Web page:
Patient audiences who stick with the series while it sets up its dark and hilarious premise will be rewarded with a deep character study of a man coming to terms with the emotions he has historically tuned out in order to be an effective killer. With optimism bordering on mania and a world growing impatient with his antisocial behavior, Barry attempts to navigate his way out of the brutality business.
Inspired by the life and times of famed cartel kingpin Pablo Escobar (expertly played by Wagner Moura), “Narcos” chronicles the stranger-than-fiction tale of Escobar’s rise from small-time smuggler to the most powerful drug trafficker in recent memory.
Told from the point of view of American DEA agent Steve Murphy (Boyd Holbrook), the story reaches far beyond the typical drug tale to give a full picture of how global politics, Ronald Reagan’s anti-communist policies, American capitalism, and deep corruption all converge to create the perfect storm for Escobar’s trajectory.
The series spans Escobar’s lucky break into the drug world, from his successful run for public office in Colombia to his involvement in a communist siege on the Palace of Justice (in season one alone). Just when you think the writers have succumbed to their imaginations, the series peppers in actual news footage — serving as a reminder that this wild ride actually happened. “Narcos” is a cat-and-mouse caper you have to see to believe.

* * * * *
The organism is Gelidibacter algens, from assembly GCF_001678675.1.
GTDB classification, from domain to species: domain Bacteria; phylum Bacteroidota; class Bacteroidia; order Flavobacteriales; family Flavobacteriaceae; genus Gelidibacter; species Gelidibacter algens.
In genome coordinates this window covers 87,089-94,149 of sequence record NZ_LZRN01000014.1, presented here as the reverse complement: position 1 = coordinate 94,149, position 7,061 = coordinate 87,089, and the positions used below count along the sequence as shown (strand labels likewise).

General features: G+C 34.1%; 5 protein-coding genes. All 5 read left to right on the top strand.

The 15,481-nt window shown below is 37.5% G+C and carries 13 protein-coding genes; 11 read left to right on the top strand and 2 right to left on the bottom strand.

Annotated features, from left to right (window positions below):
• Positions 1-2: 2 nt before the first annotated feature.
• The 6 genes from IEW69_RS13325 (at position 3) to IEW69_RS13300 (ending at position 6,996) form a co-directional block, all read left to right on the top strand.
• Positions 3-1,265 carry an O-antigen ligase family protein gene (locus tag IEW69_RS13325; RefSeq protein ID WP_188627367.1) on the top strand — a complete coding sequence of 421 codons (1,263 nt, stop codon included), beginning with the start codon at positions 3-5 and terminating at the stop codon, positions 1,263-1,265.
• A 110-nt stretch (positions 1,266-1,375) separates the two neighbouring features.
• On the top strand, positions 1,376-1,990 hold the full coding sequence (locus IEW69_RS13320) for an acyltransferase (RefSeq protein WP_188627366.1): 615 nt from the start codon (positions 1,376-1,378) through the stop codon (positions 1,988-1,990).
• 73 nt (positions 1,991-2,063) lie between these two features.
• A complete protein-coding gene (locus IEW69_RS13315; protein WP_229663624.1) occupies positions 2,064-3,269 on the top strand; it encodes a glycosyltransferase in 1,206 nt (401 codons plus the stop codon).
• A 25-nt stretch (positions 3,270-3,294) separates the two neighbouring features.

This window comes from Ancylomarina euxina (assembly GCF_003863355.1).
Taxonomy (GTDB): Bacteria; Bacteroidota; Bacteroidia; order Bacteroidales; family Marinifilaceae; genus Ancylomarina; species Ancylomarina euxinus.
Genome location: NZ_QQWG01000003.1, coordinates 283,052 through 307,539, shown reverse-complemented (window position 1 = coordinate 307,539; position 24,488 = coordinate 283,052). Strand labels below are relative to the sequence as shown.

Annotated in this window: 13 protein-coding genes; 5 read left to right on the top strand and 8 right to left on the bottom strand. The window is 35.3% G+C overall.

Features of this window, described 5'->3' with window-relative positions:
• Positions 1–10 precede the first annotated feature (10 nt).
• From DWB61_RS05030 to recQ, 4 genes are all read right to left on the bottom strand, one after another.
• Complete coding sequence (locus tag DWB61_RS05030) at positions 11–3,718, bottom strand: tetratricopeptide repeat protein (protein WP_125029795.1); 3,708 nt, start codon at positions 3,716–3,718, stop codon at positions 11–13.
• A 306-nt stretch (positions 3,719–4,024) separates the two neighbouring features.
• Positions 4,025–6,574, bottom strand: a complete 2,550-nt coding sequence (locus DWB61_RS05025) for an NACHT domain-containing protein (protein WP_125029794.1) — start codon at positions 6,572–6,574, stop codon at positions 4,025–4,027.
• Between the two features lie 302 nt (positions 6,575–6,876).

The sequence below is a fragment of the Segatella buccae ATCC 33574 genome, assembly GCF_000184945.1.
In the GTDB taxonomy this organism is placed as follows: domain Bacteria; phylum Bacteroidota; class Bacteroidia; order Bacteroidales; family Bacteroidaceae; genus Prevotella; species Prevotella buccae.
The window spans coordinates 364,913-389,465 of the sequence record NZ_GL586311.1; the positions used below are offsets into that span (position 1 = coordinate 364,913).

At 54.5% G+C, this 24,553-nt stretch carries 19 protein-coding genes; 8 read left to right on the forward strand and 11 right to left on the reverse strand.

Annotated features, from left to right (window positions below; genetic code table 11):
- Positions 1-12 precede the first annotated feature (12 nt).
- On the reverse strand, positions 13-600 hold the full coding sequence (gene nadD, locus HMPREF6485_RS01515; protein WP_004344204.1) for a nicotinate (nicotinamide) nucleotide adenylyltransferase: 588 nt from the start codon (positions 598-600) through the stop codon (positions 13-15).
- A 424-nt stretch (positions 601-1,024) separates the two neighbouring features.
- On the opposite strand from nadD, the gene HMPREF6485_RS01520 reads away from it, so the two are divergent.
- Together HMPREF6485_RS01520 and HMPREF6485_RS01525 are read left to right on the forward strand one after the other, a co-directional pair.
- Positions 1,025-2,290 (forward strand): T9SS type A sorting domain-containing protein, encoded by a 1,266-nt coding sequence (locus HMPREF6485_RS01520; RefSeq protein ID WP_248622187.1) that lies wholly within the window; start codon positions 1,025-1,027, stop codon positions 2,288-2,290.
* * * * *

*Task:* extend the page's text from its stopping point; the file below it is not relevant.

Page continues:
‘True Detective’ (HBO)
HBO’s “True Detective” checks a lot of boxes for thrill-seeking drama savants. Structured as an anthology series, each season works as a contained narrative following crime investigators unearthing truths not only about the crime but the investigators themselves.
The series features a different duo each season, starting with Matthew McConaughey and Woody Harrelson, then Vince Vaughn and Colin Farrell, and finally Mahershala Ali and Stephen Dorff.
Exploring the dichotomy between religion and reason and good and evil, as well as the internal struggle between pessimism and hope in an increasingly brutal world, “True Detective” delves deeper than your average action-packed cop drama. Gripping, dark, and mesmerizing, this is a slow burn that mixes visceral imagery with philosophical reflection. Be warned: If “True Detective” makes your watch list, it will most likely get under your skin.